Dislike of data-sharing drives over half of mobile users to ditch apps
A new study from the Pew Internet and American Life Project reveals that 54% of app users in the U.S. have decided against installing an app once they became aware of how much information they would need to share in order to use it.
Thirty percent had removed an app after finding out its data-sharing requirements.
The national survey of 2,254 U.S. adults found no difference in behavior between Android and Apple users with both equally likely to remove or not install an app for privacy reasons.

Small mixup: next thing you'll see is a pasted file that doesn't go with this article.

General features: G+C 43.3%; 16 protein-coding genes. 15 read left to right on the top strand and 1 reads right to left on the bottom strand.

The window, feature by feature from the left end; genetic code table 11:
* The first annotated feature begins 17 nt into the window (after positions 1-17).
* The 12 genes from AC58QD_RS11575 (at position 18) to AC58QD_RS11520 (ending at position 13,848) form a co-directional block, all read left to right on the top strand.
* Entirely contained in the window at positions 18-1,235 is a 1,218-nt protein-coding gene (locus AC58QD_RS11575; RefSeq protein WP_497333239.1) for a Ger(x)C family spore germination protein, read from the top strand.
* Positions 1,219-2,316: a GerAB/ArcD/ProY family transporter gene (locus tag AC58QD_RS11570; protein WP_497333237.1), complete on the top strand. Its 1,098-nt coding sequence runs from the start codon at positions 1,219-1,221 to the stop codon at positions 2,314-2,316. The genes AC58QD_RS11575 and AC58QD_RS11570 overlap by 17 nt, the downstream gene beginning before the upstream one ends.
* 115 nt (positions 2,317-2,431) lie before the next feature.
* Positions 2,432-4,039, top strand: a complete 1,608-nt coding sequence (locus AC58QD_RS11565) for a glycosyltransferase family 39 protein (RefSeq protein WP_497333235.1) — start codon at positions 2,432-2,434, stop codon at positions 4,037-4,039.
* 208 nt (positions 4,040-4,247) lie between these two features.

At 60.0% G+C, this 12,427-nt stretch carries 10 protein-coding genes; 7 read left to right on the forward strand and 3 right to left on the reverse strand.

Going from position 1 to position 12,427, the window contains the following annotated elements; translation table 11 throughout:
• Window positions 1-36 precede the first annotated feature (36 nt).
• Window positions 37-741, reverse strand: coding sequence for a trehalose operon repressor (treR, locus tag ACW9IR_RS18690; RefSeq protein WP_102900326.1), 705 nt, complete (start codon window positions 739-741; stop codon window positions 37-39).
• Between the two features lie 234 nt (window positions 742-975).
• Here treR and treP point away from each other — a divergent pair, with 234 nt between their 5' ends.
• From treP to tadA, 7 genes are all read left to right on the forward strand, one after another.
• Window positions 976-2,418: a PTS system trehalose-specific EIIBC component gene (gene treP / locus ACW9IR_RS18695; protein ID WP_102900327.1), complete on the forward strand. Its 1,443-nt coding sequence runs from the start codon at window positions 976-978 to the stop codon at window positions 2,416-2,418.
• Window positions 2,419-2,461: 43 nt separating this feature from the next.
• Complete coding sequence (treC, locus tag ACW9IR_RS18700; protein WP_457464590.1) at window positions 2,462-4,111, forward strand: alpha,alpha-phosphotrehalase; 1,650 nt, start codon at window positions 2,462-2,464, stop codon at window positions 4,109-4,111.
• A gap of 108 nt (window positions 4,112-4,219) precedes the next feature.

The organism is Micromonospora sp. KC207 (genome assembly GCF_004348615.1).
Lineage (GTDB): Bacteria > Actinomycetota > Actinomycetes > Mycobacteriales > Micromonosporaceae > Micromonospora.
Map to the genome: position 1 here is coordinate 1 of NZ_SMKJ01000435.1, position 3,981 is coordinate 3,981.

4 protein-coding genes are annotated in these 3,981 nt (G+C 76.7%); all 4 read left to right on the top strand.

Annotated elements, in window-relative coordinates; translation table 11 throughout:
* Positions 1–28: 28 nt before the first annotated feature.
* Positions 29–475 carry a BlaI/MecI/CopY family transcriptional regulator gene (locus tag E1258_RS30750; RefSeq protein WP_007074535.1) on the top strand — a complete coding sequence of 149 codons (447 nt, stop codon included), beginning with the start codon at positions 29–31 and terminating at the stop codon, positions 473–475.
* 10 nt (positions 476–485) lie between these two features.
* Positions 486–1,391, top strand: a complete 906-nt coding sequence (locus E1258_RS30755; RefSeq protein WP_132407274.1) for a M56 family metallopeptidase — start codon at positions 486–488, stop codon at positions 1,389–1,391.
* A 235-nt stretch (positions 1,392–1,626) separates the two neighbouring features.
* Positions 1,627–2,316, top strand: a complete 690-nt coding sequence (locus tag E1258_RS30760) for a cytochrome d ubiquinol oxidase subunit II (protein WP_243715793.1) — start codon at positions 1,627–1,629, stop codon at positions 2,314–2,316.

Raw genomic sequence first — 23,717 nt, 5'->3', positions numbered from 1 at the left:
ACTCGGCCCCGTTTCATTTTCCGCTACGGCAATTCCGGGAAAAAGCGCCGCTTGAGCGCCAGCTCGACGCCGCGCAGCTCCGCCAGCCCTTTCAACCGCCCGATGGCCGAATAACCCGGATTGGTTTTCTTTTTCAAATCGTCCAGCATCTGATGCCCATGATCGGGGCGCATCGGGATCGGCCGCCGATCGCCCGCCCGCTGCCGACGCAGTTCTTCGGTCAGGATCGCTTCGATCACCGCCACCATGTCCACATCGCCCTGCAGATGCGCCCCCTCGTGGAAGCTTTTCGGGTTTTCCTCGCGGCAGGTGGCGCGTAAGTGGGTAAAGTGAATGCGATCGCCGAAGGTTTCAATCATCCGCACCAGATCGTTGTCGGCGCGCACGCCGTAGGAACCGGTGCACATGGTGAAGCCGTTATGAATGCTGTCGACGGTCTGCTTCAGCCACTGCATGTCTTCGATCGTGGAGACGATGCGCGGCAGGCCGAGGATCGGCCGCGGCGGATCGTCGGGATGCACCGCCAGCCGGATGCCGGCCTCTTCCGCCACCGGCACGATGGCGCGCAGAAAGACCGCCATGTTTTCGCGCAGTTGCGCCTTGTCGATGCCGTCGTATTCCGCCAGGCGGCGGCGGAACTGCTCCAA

When asked about their personal data management on mobile devices it became evident that users are taking steps to protect their data. Just over 40% back up photos, contacts and other files in case their device is stolen, 32% clear their browser and search history and 19% turn off location-tracking features so businesses and other individuals can not track their whereabouts.
Earlier this year a study from think tank Future of Privacy Forum revealed that significantly more mobile app developers are now providing privacy policies for their apps and for how users’ data will be used.